Even the name "Jesus" is offensive to many. Being sensitive to everyone's concerns can lead to the restriction of the use of certain words and symbols while effectively allowing only the opposing views to be taught or even considered. Eventually this causes words to change meaning. This creates confusion and an absence of understanding of the context of words first used in history, law and what we each perceive as the truth. When "Gentleman's Agreement" [by Margaret Downing, December 14] speaks of "a secret subtext," it seems to consider only Christian "subtext" a problem.
Why should a majority of Christians be forced to pay for schools that don't reflect their beliefs? Christians are not taught the complete history of our Christian nation because such history is politically incorrect and could lead to less tax support for politically correct socialist programs. When the Declaration of Independence uses the legal term "one people" in its first sentence, it doesn't mean "several different types of people."
Public schools are banned from even acknowledging that the Bible has any redeeming value. Holy hypocrisy.
Francisco Roberto Valdez
In all the wrong places: Lauren Kern writes ["In God's Country," December 14] that the issue of intelligent design is "a question science doesn't want to pose, let alone answer." But science cannot pose the question and, hence, cannot answer it. Science can only uncover material mechanisms operating in the world around us. It cannot address or explore the divine. William Dembski's desire to bring this issue onto the lab bench, where science is done, is futile and perhaps a bit disingenuous.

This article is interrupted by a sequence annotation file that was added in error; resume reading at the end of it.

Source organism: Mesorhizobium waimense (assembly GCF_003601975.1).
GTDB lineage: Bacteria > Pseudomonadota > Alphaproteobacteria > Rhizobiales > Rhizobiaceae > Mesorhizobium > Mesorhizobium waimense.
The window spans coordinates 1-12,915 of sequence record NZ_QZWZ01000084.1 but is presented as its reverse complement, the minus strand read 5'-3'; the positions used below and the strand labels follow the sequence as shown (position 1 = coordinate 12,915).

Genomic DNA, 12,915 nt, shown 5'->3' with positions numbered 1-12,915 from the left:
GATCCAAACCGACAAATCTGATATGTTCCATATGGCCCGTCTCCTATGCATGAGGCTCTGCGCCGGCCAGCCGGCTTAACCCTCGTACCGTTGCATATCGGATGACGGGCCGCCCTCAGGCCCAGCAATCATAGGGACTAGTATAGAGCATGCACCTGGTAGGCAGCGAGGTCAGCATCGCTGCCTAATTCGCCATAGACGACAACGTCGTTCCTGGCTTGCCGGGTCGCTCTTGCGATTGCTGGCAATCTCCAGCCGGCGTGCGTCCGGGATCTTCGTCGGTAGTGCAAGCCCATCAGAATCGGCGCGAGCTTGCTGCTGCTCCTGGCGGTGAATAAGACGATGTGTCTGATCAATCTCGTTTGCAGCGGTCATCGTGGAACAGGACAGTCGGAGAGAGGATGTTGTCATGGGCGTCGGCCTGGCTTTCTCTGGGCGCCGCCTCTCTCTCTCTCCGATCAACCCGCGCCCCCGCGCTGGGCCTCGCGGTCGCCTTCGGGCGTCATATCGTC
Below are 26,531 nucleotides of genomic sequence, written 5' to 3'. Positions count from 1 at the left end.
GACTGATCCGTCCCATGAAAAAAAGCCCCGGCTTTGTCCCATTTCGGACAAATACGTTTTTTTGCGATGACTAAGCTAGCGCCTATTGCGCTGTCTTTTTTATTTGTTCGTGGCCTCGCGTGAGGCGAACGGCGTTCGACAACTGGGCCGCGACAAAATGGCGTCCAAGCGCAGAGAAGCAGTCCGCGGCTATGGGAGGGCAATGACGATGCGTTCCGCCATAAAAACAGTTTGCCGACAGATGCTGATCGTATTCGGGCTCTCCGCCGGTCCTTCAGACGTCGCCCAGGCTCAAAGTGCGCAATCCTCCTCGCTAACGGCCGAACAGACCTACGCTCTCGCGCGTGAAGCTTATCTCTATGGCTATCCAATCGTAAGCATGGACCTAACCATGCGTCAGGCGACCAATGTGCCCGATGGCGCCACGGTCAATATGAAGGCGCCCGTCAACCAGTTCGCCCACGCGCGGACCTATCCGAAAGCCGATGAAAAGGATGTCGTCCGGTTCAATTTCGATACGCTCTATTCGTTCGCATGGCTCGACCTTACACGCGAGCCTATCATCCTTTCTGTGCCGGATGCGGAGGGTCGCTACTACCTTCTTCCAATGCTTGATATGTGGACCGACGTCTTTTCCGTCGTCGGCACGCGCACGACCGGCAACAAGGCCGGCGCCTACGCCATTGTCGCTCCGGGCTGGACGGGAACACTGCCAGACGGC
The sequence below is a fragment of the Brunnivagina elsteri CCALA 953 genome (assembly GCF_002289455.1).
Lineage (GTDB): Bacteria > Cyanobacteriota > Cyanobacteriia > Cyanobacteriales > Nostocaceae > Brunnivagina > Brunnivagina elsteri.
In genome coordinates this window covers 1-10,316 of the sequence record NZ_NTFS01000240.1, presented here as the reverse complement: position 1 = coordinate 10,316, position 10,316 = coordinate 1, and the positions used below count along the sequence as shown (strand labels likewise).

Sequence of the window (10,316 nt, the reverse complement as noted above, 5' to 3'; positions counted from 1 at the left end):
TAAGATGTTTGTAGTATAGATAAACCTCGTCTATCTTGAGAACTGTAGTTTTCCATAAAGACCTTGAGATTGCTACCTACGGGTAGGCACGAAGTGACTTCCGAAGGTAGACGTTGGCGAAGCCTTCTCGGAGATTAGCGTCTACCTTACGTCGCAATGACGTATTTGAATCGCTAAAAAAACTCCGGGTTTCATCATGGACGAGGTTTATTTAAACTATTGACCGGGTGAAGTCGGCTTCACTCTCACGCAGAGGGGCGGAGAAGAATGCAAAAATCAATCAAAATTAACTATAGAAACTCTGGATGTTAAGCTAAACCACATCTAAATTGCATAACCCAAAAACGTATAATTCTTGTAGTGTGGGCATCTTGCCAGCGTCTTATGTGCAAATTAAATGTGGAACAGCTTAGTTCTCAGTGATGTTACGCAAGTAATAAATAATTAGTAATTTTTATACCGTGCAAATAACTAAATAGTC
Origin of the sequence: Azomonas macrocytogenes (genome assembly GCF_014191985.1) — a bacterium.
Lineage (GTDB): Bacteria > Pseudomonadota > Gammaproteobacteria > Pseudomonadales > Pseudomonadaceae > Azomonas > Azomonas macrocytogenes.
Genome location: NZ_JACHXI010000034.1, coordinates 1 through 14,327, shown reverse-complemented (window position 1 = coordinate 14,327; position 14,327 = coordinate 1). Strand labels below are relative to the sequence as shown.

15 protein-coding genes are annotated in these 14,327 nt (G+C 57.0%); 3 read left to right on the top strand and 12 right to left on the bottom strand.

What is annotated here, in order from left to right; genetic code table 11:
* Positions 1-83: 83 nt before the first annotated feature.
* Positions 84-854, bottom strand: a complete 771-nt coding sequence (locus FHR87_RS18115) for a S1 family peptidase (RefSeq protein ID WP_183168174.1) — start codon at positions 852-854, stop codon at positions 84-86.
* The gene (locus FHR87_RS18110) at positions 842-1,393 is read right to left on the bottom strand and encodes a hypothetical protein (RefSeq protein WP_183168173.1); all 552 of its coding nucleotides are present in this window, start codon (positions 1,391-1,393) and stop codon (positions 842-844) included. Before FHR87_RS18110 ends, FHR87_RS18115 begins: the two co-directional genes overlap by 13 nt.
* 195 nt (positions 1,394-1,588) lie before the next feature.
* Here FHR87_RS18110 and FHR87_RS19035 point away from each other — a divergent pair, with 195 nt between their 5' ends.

I am constantly amazed that scholars like Dembski feel that if science does not have an answer or a tangible approach to a scientific mystery today, then it cannot exist.
Dembski's specified information criterion assumes that the function served by a biological structure is its specified function across all time. Unfortunately Ms. Kern and many laypeople fall victim to this age-old creationist rhetorical trick. There are examples wherein biochemical structures have "changed" their function as they have evolved.
Dembski and his colleagues are Christians (admirable in its own right), and their writing reflects a strong desire to alter science into a Christian system with all of its trappings (this is abominable).
The principal writers in the intelligent-design community blame what they call naturalism for the current immorality they perceive in popular culture. But they miss the mark: Consumerism is our culture's ritualistic practice of scientism, wherein science provides all the material wealth. Somewhere along the way the divine quality of humanity and all of reality has been forsaken. This is really the heart of the matter, hidden in the passion of these individuals. These men are fighting the wrong battle.
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Science can help us appreciate the wonder of the universe around us, but it cannot reveal to us anything about what or who started it all.
Akif Uzman, Ph.D., assistant professor
University of Houston-Downtown
Balanced: I want to thank you for the well-written and fair article that you wrote on Bill Dembski. The topic of intelligent design is a difficult one, and it's easy to caricature what intelligent-design theorists actually claim. It's clear that you did your homework and understand the issue quite well.
Jay Richards, The Discovery Institute